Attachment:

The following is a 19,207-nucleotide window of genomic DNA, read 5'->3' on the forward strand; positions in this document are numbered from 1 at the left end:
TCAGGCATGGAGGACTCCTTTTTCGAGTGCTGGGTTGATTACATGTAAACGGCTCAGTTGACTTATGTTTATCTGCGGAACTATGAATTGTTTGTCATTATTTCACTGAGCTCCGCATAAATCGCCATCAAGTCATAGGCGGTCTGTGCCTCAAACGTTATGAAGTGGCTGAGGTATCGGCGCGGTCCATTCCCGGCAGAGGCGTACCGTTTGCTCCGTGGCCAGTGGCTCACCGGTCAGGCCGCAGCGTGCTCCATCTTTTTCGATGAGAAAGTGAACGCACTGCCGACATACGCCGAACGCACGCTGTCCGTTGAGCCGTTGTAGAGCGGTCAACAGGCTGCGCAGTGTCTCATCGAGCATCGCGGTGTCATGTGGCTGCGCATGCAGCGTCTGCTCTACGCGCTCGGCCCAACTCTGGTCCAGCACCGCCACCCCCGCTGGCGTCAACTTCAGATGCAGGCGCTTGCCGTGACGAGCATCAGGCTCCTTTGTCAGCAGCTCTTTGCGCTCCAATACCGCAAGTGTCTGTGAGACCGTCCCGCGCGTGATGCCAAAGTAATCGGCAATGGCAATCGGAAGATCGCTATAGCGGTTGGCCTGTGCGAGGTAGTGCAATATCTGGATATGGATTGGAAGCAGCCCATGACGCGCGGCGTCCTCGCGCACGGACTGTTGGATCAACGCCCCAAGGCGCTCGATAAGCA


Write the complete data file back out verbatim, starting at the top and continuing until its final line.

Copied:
The following is a 19,207-nucleotide window of genomic DNA, read 5'->3' on the forward strand; positions in this document are numbered from 1 at the left end:
TCAGGCATGGAGGACTCCTTTTTCGAGTGCTGGGTTGATTACATGTAAACGGCTCAGTTGACTTATGTTTATCTGCGGAACTATGAATTGTTTGTCATTATTTCACTGAGCTCCGCATAAATCGCCATCAAGTCATAGGCGGTCTGTGCCTCAAACGTTATGAAGTGGCTGAGGTATCGGCGCGGTCCATTCCCGGCAGAGGCGTACCGTTTGCTCCGTGGCCAGTGGCTCACCGGTCAGGCCGCAGCGTGCTCCATCTTTTTCGATGAGAAAGTGAACGCACTGCCGACATACGCCGAACGCACGCTGTCCGTTGAGCCGTTGTAGAGCGGTCAACAGGCTGCGCAGTGTCTCATCGAGCATCGCGGTGTCATGTGGCTGCGCATGCAGCGTCTGCTCTACGCGCTCGGCCCAACTCTGGTCCAGCACCGCCACCCCCGCTGGCGTCAACTTCAGATGCAGGCGCTTGCCGTGACGAGCATCAGGCTCCTTTGTCAGCAGCTCTTTGCGCTCCAATACCGCAAGTGTCTGTGAGACCGTCCCGCGCGTGATGCCAAAGTAATCGGCAATGGCAATCGGAAGATCGCTATAGCGGTTGGCCTGTGCGAGGTAGTGCAATATCTGGATATGGATTGGAAGCAGCCCATGACGCGCGGCGTCCTCGCGCACGGACTGTTGGATCAACGCCCCAAGGCGCTCGATAAGCA